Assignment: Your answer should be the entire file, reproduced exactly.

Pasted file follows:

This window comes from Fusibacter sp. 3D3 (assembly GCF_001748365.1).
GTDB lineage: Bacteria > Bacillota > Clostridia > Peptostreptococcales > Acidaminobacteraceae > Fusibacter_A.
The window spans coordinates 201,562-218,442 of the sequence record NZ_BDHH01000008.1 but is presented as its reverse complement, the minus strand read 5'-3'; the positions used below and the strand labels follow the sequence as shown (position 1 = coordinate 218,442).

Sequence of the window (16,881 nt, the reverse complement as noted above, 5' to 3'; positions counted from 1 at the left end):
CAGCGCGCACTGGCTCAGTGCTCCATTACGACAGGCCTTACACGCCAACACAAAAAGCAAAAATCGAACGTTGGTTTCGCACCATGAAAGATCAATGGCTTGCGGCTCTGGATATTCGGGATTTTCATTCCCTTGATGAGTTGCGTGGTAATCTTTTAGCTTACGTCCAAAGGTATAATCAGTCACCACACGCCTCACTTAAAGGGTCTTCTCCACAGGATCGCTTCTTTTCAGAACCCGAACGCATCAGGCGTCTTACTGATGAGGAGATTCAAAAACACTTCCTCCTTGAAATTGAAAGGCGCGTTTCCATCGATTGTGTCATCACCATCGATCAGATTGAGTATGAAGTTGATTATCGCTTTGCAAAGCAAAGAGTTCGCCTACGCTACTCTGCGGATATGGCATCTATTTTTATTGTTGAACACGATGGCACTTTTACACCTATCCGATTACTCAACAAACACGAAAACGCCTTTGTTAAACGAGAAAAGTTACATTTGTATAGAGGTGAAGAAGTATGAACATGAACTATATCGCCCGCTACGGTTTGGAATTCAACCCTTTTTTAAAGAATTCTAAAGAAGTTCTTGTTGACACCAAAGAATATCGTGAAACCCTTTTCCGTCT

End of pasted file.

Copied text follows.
This window comes from Fusibacter sp. 3D3 (assembly GCF_001748365.1).
GTDB lineage: Bacteria > Bacillota > Clostridia > Peptostreptococcales > Acidaminobacteraceae > Fusibacter_A.
The window spans coordinates 201,562-218,442 of the sequence record NZ_BDHH01000008.1 but is presented as its reverse complement, the minus strand read 5'-3'; the positions used below and the strand labels follow the sequence as shown (position 1 = coordinate 218,442).

Sequence of the window (16,881 nt, the reverse complement as noted above, 5' to 3'; positions counted from 1 at the left end):
CAGCGCGCACTGGCTCAGTGCTCCATTACGACAGGCCTTACACGCCAACACAAAAAGCAAAAATCGAACGTTGGTTTCGCACCATGAAAGATCAATGGCTTGCGGCTCTGGATATTCGGGATTTTCATTCCCTTGATGAGTTGCGTGGTAATCTTTTAGCTTACGTCCAAAGGTATAATCAGTCACCACACGCCTCACTTAAAGGGTCTTCTCCACAGGATCGCTTCTTTTCAGAACCCGAACGCATCAGGCGTCTTACTGATGAGGAGATTCAAAAACACTTCCTCCTTGAAATTGAAAGGCGCGTTTCCATCGATTGTGTCATCACCATCGATCAGATTGAGTATGAAGTTGATTATCGCTTTGCAAAGCAAAGAGTTCGCCTACGCTACTCTGCGGATATGGCATCTATTTTTATTGTTGAACACGATGGCACTTTTACACCTATCCGATTACTCAACAAACACGAAAACGCCTTTGTTAAACGAGAAAAGTTACATTTGTATAGAGGTGAAGAAGTATGAACATGAACTATATCGCCCGCTACGGTTTGGAATTCAACCCTTTTTTAAAGAATTCTAAAGAAGTTCTTGTTGACACCAAAGAATATCGTGAAACCCTTTTCCGTCT